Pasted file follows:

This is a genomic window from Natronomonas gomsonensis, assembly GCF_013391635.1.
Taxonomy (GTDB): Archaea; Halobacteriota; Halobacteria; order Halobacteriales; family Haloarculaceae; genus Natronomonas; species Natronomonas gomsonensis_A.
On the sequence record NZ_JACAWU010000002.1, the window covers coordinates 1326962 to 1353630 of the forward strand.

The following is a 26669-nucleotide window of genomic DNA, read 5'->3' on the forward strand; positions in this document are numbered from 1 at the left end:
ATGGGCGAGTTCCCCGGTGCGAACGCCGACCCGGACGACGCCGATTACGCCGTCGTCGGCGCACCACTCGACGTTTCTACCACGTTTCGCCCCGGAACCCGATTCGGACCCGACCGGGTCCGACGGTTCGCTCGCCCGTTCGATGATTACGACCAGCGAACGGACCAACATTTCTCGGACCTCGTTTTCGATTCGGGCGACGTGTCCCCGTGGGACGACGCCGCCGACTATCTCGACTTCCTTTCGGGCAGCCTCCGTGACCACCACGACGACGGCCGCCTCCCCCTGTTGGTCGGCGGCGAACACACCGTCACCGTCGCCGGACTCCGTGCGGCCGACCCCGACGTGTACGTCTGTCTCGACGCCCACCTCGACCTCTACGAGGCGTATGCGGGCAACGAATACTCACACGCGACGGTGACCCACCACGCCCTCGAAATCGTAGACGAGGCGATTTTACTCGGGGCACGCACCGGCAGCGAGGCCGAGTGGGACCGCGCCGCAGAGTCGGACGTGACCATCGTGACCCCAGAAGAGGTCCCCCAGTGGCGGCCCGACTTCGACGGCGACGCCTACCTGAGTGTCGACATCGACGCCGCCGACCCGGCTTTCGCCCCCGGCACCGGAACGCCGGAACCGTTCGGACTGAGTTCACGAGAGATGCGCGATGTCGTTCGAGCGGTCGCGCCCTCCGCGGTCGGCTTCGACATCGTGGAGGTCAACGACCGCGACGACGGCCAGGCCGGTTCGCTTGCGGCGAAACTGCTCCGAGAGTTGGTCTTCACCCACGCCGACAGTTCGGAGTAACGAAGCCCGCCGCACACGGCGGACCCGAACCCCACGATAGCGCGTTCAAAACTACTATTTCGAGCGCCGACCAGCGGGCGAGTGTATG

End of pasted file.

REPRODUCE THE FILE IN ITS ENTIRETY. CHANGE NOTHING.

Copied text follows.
This is a genomic window from Natronomonas gomsonensis, assembly GCF_013391635.1.
Taxonomy (GTDB): Archaea; Halobacteriota; Halobacteria; order Halobacteriales; family Haloarculaceae; genus Natronomonas; species Natronomonas gomsonensis_A.
On the sequence record NZ_JACAWU010000002.1, the window covers coordinates 1326962 to 1353630 of the forward strand.

The following is a 26669-nucleotide window of genomic DNA, read 5'->3' on the forward strand; positions in this document are numbered from 1 at the left end:
ATGGGCGAGTTCCCCGGTGCGAACGCCGACCCGGACGACGCCGATTACGCCGTCGTCGGCGCACCACTCGACGTTTCTACCACGTTTCGCCCCGGAACCCGATTCGGACCCGACCGGGTCCGACGGTTCGCTCGCCCGTTCGATGATTACGACCAGCGAACGGACCAACATTTCTCGGACCTCGTTTTCGATTCGGGCGACGTGTCCCCGTGGGACGACGCCGCCGACTATCTCGACTTCCTTTCGGGCAGCCTCCGTGACCACCACGACGACGGCCGCCTCCCCCTGTTGGTCGGCGGCGAACACACCGTCACCGTCGCCGGACTCCGTGCGGCCGACCCCGACGTGTACGTCTGTCTCGACGCCCACCTCGACCTCTACGAGGCGTATGCGGGCAACGAATACTCACACGCGACGGTGACCCACCACGCCCTCGAAATCGTAGACGAGGCGATTTTACTCGGGGCACGCACCGGCAGCGAGGCCGAGTGGGACCGCGCCGCAGAGTCGGACGTGACCATCGTGACCCCAGAAGAGGTCCCCCAGTGGCGGCCCGACTTCGACGGCGACGCCTACCTGAGTGTCGACATCGACGCCGCCGACCCGGCTTTCGCCCCCGGCACCGGAACGCCGGAACCGTTCGGACTGAGTTCACGAGAGATGCGCGATGTCGTTCGAGCGGTCGCGCCCTCCGCGGTCGGCTTCGACATCGTGGAGGTCAACGACCGCGACGACGGCCAGGCCGGTTCGCTTGCGGCGAAACTGCTCCGAGAGTTGGTCTTCACCCACGCCGACAGTTCGGAGTAACGAAGCCCGCCGCACACGGCGGACCCGAACCCCACGATAGCGCGTTCAAAACTACTATTTCGAGCGCCGACCAGCGGGCGAGTGTATG